Unfortunately, Rudi could not play the next two games as he had a broken shoulder, a lacerated leg, and a lacerated forehead. Germany would tie Great Britain 1-1 the next game. The Canadians, mad that Great Britain would certainly win gold with all their Canadian players, beat down on the Germans 6-2 in front of Germany’s Minister of Propaganda Joseph Goebbels. Rudi watched as his friend Gustav Jänecke was hurt by the Canadians. After the Olympics, Rudi was forced to stay in Germany and played for Berliner SC where, in 1937, he scored both goals to get them the German Championship. He played with them all throughout the war, fearing for his life. Fortunately, the Nazis turned their eye the other way because of his heroics and ability to keep the German peoples’ minds off the war with his amazing hockey play. When the allies took Berlin in 1945, Rudi was relived that he wouldn’t have to live in fear anymore. Several months later, his brother Gerhard knocked on his door and asked if he wanted to play. They played for SG Eichamp Berlin until 1948 when his brothers finally got him to move down to South Africa. Since there were a lot of Dutch and German immigrants in South Africa, the first hockey league was made there. For the 1949-50 season he played for the Johannesburg Tigers, averaging a goal a game. The next season he played defense for the Johannesburg Wolves, still averaging a goal a game in his limited minutes. At the end of that season, at the age of 41, Rudi Ball retired from hockey, only coming out to play in an All Star Game between South African players and players from Europe. The South African team won 10-4 with Rudi scoring 4 goals.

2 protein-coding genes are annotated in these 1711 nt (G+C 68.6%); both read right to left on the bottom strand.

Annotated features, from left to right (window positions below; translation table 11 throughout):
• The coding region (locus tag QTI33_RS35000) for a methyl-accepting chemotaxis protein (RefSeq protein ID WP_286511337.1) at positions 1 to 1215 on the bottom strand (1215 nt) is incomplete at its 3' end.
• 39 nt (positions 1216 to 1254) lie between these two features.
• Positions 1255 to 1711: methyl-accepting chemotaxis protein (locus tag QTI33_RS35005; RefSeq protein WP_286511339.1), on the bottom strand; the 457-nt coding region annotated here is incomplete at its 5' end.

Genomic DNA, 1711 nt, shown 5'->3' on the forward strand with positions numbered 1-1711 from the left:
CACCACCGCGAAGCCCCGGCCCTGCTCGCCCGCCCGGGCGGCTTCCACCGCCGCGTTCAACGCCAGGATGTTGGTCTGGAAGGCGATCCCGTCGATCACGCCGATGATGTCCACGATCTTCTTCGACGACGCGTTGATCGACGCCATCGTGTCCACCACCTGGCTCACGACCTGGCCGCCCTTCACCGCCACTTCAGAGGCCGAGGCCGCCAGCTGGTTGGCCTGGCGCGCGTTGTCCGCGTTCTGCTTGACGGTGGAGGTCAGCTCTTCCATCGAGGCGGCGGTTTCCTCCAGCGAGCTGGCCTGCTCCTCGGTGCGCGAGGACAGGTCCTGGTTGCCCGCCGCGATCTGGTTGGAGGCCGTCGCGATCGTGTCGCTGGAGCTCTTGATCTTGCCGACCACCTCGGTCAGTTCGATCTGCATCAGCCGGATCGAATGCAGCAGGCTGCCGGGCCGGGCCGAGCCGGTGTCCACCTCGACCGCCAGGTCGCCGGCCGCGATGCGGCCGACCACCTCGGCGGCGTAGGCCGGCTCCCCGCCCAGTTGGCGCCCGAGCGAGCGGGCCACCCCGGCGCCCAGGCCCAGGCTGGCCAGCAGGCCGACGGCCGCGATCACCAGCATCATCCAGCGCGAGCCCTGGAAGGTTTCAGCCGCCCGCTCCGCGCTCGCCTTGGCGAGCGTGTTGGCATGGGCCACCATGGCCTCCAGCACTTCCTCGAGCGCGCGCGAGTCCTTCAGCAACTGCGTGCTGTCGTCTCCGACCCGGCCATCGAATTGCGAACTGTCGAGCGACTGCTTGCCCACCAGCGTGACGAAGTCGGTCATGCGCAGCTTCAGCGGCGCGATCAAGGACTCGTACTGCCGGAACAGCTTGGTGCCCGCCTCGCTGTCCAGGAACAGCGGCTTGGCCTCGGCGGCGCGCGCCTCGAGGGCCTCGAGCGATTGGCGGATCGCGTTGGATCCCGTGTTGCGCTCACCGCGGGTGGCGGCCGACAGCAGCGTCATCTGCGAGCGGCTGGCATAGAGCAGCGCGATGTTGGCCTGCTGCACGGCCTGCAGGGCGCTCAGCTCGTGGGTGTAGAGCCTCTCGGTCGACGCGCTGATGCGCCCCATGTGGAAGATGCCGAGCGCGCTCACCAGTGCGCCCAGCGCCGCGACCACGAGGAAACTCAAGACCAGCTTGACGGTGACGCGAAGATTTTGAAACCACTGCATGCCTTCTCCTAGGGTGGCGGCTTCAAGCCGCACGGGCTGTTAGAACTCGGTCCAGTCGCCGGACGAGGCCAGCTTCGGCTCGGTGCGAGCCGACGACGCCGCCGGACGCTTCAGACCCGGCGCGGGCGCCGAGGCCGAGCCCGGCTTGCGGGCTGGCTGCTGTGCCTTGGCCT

Rudi would spend the rest of his life as a respected businessman in South Africa. In 1970, a reporter interviewed him and said “you are a forgotten man in hockey. Don’t you feel that hockey owes you more recognition than you’ve received?” Rudi responded “Hockey owes me nothing. I am the one that owes hockey. It saved me and my. family from the Holocaust”. On September 19, 1975, Rudi Ball died in South Africa. Upon hearing of his friend’s death, Gustav Jänecke said “Rudi was more than a great hockey player. He was a great person. That is the best epitaph a man can have.” In 2004, Rudi was posthumously inducted into the International Ice Hockey Hall of Fame. One attendee said it was a shame that almost no one at the ceremony knew who Rudi Ball was. Rudi was one of the very best of his time. He is a name that should not be forgotten in the long history of this great sport. Rudi Ball’s story is not just a hockey story, but a story about how with a little help from the right people, anything is possible, and any evil can be taken over. Rudi Ball is a name you most likely don’t know, but he is definitely not a name to forget.
If you would like a more in depth read, I would suggest the book “How Hockey Saved a Jew From the Holocaust” by J Wayne Frye. It is for sale on Amazon.
By Noah Caplan (@Phlyers24 and @NoahlyPod)
Photo creds: thehockeywriters.com